Male Domination, Female Revolt

Race, Class, and Gender in Kuwaiti Women's Fiction

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This book investigates various forms of women’s resistance to male domination, as represented in Kuwaiti women’s fiction. Drawing on Marxist-feminist literary theory, it closely analyses selected texts (published between 1953 and 2000), which reflect the effects of patriarchal culture and tradition on race, class, and gender relations in Kuwait and the Arabian Gulf region in general. It argues that the selected texts portray the pre-oil generations of Kuwaiti/Arabian Gulf women—born before or in the first half of the twentieth century—as resistant and/or revolutionary figures, contrary to the common notion of their stereotypical passivity and submissiveness. This book demonstrates how Kuwaiti women writers have used literature to work for, and contribute to, social change.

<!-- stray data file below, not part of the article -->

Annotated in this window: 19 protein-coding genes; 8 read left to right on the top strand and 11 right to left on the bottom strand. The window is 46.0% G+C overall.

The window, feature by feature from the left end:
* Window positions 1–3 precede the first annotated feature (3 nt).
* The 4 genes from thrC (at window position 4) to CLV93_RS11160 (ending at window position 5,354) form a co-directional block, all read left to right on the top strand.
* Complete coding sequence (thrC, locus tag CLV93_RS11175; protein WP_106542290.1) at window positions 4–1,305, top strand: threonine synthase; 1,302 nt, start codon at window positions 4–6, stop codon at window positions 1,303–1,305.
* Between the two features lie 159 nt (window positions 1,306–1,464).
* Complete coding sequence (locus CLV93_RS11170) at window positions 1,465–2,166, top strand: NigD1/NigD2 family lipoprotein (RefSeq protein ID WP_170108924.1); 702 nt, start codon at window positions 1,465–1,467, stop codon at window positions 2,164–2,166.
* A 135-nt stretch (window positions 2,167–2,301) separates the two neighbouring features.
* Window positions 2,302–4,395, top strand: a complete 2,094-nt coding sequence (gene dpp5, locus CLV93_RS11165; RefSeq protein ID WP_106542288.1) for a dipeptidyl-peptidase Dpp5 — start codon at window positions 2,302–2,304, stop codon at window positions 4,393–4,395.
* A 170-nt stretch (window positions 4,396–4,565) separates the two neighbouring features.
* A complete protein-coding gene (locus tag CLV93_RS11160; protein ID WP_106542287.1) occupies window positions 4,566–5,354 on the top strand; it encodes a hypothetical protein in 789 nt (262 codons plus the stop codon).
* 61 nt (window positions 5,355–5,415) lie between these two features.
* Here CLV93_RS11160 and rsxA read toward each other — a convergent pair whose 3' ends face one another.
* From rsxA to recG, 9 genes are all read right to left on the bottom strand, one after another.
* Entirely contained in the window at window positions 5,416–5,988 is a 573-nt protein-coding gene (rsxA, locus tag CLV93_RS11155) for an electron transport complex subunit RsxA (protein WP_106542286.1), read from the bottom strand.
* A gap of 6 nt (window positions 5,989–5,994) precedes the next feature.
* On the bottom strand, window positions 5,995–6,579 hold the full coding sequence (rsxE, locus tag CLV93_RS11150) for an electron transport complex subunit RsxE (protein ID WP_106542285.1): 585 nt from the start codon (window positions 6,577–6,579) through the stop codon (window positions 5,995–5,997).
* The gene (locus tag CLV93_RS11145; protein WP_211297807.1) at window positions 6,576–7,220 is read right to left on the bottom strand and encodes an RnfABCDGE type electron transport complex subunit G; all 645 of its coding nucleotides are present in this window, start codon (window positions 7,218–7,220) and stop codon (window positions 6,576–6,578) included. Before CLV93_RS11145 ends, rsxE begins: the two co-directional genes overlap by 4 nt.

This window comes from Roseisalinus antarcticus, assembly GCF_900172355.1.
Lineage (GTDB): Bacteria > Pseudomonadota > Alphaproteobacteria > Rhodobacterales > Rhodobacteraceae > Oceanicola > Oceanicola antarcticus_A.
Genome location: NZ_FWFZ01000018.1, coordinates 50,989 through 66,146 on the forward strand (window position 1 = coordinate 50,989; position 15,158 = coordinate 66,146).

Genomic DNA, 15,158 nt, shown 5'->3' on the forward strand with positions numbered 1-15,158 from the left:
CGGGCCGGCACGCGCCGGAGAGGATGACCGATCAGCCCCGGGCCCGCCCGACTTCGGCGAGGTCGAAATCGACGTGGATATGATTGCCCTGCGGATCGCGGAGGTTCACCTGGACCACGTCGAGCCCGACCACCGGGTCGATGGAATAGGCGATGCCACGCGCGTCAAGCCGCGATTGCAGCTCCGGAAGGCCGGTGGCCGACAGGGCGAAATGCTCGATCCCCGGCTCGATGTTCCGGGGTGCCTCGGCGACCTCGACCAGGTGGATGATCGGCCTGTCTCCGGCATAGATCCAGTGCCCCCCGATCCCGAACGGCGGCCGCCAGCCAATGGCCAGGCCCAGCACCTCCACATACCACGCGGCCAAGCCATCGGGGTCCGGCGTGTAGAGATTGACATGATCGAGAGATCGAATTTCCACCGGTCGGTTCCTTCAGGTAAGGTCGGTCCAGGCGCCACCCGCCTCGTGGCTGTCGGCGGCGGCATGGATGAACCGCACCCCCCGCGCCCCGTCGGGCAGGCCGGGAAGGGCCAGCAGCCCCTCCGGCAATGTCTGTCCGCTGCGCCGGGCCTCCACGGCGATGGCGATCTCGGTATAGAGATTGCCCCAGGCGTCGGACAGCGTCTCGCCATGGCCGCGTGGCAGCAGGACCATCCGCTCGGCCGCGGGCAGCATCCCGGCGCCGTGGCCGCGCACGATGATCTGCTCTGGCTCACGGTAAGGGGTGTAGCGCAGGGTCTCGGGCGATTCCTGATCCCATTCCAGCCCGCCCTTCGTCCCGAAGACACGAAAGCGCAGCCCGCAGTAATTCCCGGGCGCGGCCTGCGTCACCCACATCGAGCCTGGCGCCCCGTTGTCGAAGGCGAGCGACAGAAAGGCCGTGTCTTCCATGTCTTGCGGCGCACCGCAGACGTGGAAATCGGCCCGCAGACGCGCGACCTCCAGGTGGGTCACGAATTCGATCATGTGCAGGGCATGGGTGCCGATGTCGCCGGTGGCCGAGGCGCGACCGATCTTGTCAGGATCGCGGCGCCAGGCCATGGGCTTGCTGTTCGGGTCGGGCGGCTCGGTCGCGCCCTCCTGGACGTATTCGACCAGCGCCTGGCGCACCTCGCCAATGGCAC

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Biographical Note

O. Ishaq Tijani, Ph.D. (2005) in Modern Arabic Literature, University of Edinburgh, is Assistant Professor of Arabic at the American University of Sharjah, UAE. He has published articles in several scholarly journals, including the Journal of Arabic Literature (JAL) .

Readership

The book will interest teachers, researchers, and students working in the fields of Arabic (and comparative) literature, women’s studies, Middle Eastern studies, as well as non-specialist readers.

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